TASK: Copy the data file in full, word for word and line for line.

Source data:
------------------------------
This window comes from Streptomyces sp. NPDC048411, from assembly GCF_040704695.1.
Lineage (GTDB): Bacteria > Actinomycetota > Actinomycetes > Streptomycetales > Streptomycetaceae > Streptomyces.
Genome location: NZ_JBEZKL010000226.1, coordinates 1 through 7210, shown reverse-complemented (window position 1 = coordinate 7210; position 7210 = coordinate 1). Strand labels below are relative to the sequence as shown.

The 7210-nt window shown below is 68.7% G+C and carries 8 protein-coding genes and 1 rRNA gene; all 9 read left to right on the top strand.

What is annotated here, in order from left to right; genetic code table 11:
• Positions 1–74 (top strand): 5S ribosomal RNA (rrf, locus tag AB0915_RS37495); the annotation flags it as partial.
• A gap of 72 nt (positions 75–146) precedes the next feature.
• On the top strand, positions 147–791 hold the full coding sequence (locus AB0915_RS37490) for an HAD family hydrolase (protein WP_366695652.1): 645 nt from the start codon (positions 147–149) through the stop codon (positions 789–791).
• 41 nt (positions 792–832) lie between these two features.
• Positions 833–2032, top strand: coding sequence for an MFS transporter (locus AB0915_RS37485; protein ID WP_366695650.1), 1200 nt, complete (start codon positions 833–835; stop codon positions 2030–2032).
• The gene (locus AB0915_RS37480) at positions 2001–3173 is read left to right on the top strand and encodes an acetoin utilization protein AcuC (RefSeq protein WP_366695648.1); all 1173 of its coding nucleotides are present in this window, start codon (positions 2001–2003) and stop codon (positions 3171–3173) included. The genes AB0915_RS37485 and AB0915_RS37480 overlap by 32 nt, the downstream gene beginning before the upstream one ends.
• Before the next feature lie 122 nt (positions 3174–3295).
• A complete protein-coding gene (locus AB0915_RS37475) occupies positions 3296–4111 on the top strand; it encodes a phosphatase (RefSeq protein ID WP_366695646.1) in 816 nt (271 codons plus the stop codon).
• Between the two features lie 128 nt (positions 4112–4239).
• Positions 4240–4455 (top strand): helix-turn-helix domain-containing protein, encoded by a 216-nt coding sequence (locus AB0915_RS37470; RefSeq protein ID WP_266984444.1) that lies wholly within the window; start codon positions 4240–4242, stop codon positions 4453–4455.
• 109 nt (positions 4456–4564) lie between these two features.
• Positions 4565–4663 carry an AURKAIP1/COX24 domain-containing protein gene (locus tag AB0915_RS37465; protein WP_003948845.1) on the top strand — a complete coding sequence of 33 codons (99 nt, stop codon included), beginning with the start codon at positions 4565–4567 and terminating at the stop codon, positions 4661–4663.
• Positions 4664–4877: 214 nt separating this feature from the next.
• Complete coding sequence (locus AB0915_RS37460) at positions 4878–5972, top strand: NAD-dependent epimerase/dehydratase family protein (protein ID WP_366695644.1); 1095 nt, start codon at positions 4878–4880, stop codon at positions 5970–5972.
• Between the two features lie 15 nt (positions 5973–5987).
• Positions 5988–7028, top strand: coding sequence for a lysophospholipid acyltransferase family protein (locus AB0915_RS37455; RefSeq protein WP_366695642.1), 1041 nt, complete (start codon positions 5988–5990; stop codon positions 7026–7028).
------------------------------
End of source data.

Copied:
This window comes from Streptomyces sp. NPDC048411, from assembly GCF_040704695.1.
Lineage (GTDB): Bacteria > Actinomycetota > Actinomycetes > Streptomycetales > Streptomycetaceae > Streptomyces.
Genome location: NZ_JBEZKL010000226.1, coordinates 1 through 7210, shown reverse-complemented (window position 1 = coordinate 7210; position 7210 = coordinate 1). Strand labels below are relative to the sequence as shown.

The 7210-nt window shown below is 68.7% G+C and carries 8 protein-coding genes and 1 rRNA gene; all 9 read left to right on the top strand.

What is annotated here, in order from left to right; genetic code table 11:
• Positions 1–74 (top strand): 5S ribosomal RNA (rrf, locus tag AB0915_RS37495); the annotation flags it as partial.
• A gap of 72 nt (positions 75–146) precedes the next feature.
• On the top strand, positions 147–791 hold the full coding sequence (locus AB0915_RS37490) for an HAD family hydrolase (protein WP_366695652.1): 645 nt from the start codon (positions 147–149) through the stop codon (positions 789–791).
• 41 nt (positions 792–832) lie between these two features.
• Positions 833–2032, top strand: coding sequence for an MFS transporter (locus AB0915_RS37485; protein ID WP_366695650.1), 1200 nt, complete (start codon positions 833–835; stop codon positions 2030–2032).
• The gene (locus AB0915_RS37480) at positions 2001–3173 is read left to right on the top strand and encodes an acetoin utilization protein AcuC (RefSeq protein WP_366695648.1); all 1173 of its coding nucleotides are present in this window, start codon (positions 2001–2003) and stop codon (positions 3171–3173) included. The genes AB0915_RS37485 and AB0915_RS37480 overlap by 32 nt, the downstream gene beginning before the upstream one ends.
• Before the next feature lie 122 nt (positions 3174–3295).
• A complete protein-coding gene (locus AB0915_RS37475) occupies positions 3296–4111 on the top strand; it encodes a phosphatase (RefSeq protein ID WP_366695646.1) in 816 nt (271 codons plus the stop codon).
• Between the two features lie 128 nt (positions 4112–4239).
• Positions 4240–4455 (top strand): helix-turn-helix domain-containing protein, encoded by a 216-nt coding sequence (locus AB0915_RS37470; RefSeq protein ID WP_266984444.1) that lies wholly within the window; start codon positions 4240–4242, stop codon positions 4453–4455.
• 109 nt (positions 4456–4564) lie between these two features.
• Positions 4565–4663 carry an AURKAIP1/COX24 domain-containing protein gene (locus tag AB0915_RS37465; protein WP_003948845.1) on the top strand — a complete coding sequence of 33 codons (99 nt, stop codon included), beginning with the start codon at positions 4565–4567 and terminating at the stop codon, positions 4661–4663.
• Positions 4664–4877: 214 nt separating this feature from the next.
• Complete coding sequence (locus AB0915_RS37460) at positions 4878–5972, top strand: NAD-dependent epimerase/dehydratase family protein (protein ID WP_366695644.1); 1095 nt, start codon at positions 4878–4880, stop codon at positions 5970–5972.
• Between the two features lie 15 nt (positions 5973–5987).
• Positions 5988–7028, top strand: coding sequence for a lysophospholipid acyltransferase family protein (locus AB0915_RS37455; RefSeq protein WP_366695642.1), 1041 nt, complete (start codon positions 5988–5990; stop codon positions 7026–7028).